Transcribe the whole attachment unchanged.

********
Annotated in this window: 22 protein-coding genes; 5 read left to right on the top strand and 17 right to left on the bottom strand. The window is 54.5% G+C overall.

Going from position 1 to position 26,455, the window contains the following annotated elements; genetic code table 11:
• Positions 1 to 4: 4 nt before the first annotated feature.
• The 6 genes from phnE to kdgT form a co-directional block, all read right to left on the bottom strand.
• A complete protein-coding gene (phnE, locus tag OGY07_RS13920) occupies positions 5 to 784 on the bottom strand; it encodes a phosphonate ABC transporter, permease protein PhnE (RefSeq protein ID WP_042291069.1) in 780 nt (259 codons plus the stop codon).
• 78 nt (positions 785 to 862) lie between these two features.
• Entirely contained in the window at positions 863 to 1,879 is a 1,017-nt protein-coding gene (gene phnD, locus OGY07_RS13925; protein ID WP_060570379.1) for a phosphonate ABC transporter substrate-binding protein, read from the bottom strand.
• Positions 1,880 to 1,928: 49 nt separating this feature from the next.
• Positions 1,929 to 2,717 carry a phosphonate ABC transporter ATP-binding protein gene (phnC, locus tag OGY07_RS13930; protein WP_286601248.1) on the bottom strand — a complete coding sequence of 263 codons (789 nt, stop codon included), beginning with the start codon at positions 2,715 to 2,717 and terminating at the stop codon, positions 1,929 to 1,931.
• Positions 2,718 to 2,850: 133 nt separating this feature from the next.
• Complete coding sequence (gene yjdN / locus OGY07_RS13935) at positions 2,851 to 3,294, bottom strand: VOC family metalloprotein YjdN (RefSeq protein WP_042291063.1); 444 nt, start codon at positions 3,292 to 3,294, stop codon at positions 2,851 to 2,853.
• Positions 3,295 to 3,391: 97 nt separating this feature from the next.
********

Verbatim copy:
Annotated in this window: 22 protein-coding genes; 5 read left to right on the top strand and 17 right to left on the bottom strand. The window is 54.5% G+C overall.

Going from position 1 to position 26,455, the window contains the following annotated elements; genetic code table 11:
• Positions 1 to 4: 4 nt before the first annotated feature.
• The 6 genes from phnE to kdgT form a co-directional block, all read right to left on the bottom strand.
• A complete protein-coding gene (phnE, locus tag OGY07_RS13920) occupies positions 5 to 784 on the bottom strand; it encodes a phosphonate ABC transporter, permease protein PhnE (RefSeq protein ID WP_042291069.1) in 780 nt (259 codons plus the stop codon).
• 78 nt (positions 785 to 862) lie between these two features.
• Entirely contained in the window at positions 863 to 1,879 is a 1,017-nt protein-coding gene (gene phnD, locus OGY07_RS13925; protein ID WP_060570379.1) for a phosphonate ABC transporter substrate-binding protein, read from the bottom strand.
• Positions 1,880 to 1,928: 49 nt separating this feature from the next.
• Positions 1,929 to 2,717 carry a phosphonate ABC transporter ATP-binding protein gene (phnC, locus tag OGY07_RS13930; protein WP_286601248.1) on the bottom strand — a complete coding sequence of 263 codons (789 nt, stop codon included), beginning with the start codon at positions 2,715 to 2,717 and terminating at the stop codon, positions 1,929 to 1,931.
• Positions 2,718 to 2,850: 133 nt separating this feature from the next.
• Complete coding sequence (gene yjdN / locus OGY07_RS13935) at positions 2,851 to 3,294, bottom strand: VOC family metalloprotein YjdN (RefSeq protein WP_042291063.1); 444 nt, start codon at positions 3,292 to 3,294, stop codon at positions 2,851 to 2,853.
• Positions 3,295 to 3,391: 97 nt separating this feature from the next.